The best leaders of today understand that the way people are treated affects how they perform. When treated with respect as individuals they carry their good personal feelings into their work efforts, often accomplishing things not previously believed possible. When problems and challenges arise they focus on the issues. They are able to separate how they feel about difficult situations from actions they can take. High self-esteem frees people to take risks, use their potential, and be stake-holders in results, while staying "whole" in the process.
4. Feedback nurtures competence.
Knowing how we're doing is essential to achievement. Professional and amateur athletes videotape and critique their performance regularly. They sit down with their coaches to plan strategies for improvement as a part of their normal routine. Leaders and employees alike can respond to the challenge of change by learning to ask for and give consistent, appropriate feedback. When feedback is missing or inappropriate, results suffer. As my colleague, Charles Seashore once said, "When I don't know which track the train is coming in on, my behavior on the platform gets a little weird." When people know how to evaluate and strengthen their results everybody wins.
Many of us hesitate to offer or ask for feedback -- we don't want to evaluate or be evaluated in a damaging way. Asking for feedback is a powerful act! When we know how to ask for and offer it appropriately, feedback is a golden key unlocking competence and potential. It is not helpful to frame questions in absolute terms (i.e., What did we do right? or What did we do wrong?). These questions invite judgmental, evaluative responses. Instead, focus attention on results and future strategy by asking: What works?; What doesn't work!; What do we need more of? Less of?; What helps? What hinders!; Answers to questions framed in this way develop competence and focus on goals, results and strategies for constructive change.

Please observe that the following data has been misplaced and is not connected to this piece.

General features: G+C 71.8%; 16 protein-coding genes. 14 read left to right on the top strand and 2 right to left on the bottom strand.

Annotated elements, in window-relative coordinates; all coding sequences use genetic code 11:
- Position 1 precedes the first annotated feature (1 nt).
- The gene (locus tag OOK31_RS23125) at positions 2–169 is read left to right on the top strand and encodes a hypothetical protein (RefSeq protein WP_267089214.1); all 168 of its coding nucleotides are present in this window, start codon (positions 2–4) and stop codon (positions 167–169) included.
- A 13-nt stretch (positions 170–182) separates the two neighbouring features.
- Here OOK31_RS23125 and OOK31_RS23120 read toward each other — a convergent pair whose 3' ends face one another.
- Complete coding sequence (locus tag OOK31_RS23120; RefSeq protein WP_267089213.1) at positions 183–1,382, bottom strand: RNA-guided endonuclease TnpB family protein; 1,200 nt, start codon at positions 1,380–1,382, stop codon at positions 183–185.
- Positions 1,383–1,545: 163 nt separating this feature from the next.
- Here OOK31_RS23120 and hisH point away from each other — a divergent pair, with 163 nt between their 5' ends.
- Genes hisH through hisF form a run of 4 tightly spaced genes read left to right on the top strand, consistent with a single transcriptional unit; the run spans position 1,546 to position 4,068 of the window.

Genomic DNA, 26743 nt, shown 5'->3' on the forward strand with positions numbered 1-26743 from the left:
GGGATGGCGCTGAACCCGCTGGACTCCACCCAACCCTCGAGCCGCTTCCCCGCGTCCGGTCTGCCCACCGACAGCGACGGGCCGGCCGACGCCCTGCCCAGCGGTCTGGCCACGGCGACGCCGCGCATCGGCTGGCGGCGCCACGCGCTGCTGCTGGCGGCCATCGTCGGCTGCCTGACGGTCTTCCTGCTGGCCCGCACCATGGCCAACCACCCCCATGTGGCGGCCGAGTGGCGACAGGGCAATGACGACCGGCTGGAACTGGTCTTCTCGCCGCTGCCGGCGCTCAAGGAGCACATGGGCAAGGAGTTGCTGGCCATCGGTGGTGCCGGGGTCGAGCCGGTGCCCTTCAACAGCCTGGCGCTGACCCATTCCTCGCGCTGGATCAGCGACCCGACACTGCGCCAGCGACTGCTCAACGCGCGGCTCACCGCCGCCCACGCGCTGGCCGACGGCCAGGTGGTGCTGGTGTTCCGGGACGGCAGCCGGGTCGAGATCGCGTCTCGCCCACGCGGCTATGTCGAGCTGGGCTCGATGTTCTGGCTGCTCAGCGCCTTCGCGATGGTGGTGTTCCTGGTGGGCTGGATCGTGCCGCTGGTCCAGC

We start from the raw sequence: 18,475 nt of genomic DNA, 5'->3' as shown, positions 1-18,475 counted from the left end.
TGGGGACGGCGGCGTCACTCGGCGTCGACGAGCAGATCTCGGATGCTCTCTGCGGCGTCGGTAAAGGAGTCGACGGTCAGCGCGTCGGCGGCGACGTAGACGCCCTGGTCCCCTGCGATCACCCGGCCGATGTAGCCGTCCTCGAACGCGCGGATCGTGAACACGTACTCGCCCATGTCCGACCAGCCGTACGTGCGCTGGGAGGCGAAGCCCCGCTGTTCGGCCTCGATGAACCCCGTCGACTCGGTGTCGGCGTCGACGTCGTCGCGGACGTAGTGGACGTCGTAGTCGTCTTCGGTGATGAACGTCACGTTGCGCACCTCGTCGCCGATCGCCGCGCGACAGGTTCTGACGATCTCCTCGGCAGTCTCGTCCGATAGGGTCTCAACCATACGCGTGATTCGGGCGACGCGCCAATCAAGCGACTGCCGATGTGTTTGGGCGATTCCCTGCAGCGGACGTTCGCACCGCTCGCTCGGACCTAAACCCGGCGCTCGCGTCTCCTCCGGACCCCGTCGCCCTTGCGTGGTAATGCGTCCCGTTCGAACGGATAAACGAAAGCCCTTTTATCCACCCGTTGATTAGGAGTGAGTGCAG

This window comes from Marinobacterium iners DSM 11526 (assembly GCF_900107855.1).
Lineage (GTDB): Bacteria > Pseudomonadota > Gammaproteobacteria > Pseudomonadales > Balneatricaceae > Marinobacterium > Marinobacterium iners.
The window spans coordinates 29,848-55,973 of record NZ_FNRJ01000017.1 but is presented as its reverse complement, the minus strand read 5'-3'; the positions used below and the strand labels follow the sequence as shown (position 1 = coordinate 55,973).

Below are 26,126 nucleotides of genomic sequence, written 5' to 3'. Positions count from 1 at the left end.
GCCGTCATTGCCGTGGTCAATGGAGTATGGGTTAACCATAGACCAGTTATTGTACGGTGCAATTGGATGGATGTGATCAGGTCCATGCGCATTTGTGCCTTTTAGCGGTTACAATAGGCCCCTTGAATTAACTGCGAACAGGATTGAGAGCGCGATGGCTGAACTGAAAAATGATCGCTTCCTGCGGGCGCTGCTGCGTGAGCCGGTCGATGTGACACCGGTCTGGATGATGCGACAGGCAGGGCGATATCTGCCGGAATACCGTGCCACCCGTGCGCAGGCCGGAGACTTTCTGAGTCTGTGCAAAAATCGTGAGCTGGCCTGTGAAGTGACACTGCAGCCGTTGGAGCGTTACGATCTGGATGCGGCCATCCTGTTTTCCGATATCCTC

5. People need recognition.
Picture the Olympic Games with no media coverage. The athletes would still compete, but few would be there to share in the excitement of their achievements. How much sweeter is the taste of success when shared with others! It provides a moment for a person or team to bask in the sunbeam of accomplishment. Rare is the person who does not need recognition to bolster his/her confidence and give health and new life to his/her spirit. That recognition will be absorbed, internalized and used again and again to light the way to even greater success.
Studies conducted on the subject of motivation usually cite recognition as one of the greatest motivational tools available.
One of the most common reasons given for people wishing to leave their current job is insufficient or nonexistent recognition, the belief that no one acknowledges their work unless they make a mistake.